*- Check the line that says "Number of files Open"
    DO WHILE Z<100
      fname = "X_"+LTRIM(STR(Z))+".TXT"
      fhandle = FCREATE(fname)
      junk = FPUTS(fhandle,"x")

    dBASE uses some file handles internally. The above code should easily create greater than 80 files. * Remember to clean up the disk after this test. You will have files named x_1.txt, x_2.txt .... As long as you have no files name x_*.txt of your own delete these by issuing !DEL x_*.txt.
  10. If #9 above opens more than enough files, check your database and index files for any possible corruption. Download:

    Lib:6 - DBFCLN.EXE Title : Dbfclean utility
    Lib:6 - DBTCHK.EXE Title : Checks for corrupted memo fields

    Run these utilities against your DBF and DBT (if any). After checking these files for corruption. CLOSE ALL and delete and remake any NDX or MDX file associated with them. At this point we should have clean data files and indexes.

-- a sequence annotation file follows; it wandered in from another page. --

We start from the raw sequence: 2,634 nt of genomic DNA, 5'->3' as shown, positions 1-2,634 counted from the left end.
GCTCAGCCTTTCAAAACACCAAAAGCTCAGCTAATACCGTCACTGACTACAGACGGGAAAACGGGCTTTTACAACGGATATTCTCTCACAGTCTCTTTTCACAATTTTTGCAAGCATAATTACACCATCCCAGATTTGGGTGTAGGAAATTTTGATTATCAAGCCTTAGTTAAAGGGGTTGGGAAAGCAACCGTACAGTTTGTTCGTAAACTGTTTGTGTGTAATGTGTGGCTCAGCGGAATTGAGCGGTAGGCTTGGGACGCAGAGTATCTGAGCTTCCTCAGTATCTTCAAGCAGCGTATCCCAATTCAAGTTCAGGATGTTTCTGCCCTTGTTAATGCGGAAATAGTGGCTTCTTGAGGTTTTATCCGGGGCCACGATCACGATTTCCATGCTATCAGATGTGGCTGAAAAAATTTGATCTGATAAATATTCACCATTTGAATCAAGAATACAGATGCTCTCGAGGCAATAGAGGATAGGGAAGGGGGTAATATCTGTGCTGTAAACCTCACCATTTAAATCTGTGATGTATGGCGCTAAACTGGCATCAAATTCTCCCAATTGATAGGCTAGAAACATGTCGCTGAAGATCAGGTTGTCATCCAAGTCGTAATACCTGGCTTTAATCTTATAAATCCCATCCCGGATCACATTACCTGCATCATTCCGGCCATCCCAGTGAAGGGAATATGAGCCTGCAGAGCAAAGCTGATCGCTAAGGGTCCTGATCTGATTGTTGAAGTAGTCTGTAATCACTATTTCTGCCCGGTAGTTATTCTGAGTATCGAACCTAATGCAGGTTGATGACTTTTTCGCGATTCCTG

11. Make sure your programs aren't calling themselves recursively. This can be the result of issuing a DO statement to go back to a previous procedure, instead of issuing RETURN. For example:

    * prg_AA.PRG
      DO prg_BB
    * prg_BB.PRG
      DO prg_CC
    * prg_CC.PRG
      DO prg_AA

    Program AA calls BB, BB calls CC, and CC calls back to AA..., each program will occupy a file handle. The programs keep getting pushed on top of stack waiting to be popped off. The stack will eventually be filled up, and the operating system will run out of file handles. You will then see one of these messages depending what the application does:

    "Too many files are open"
    "Insufficient memory"
    "Procedure nested too deep"
    "Internal: Virtual Stack Overflow"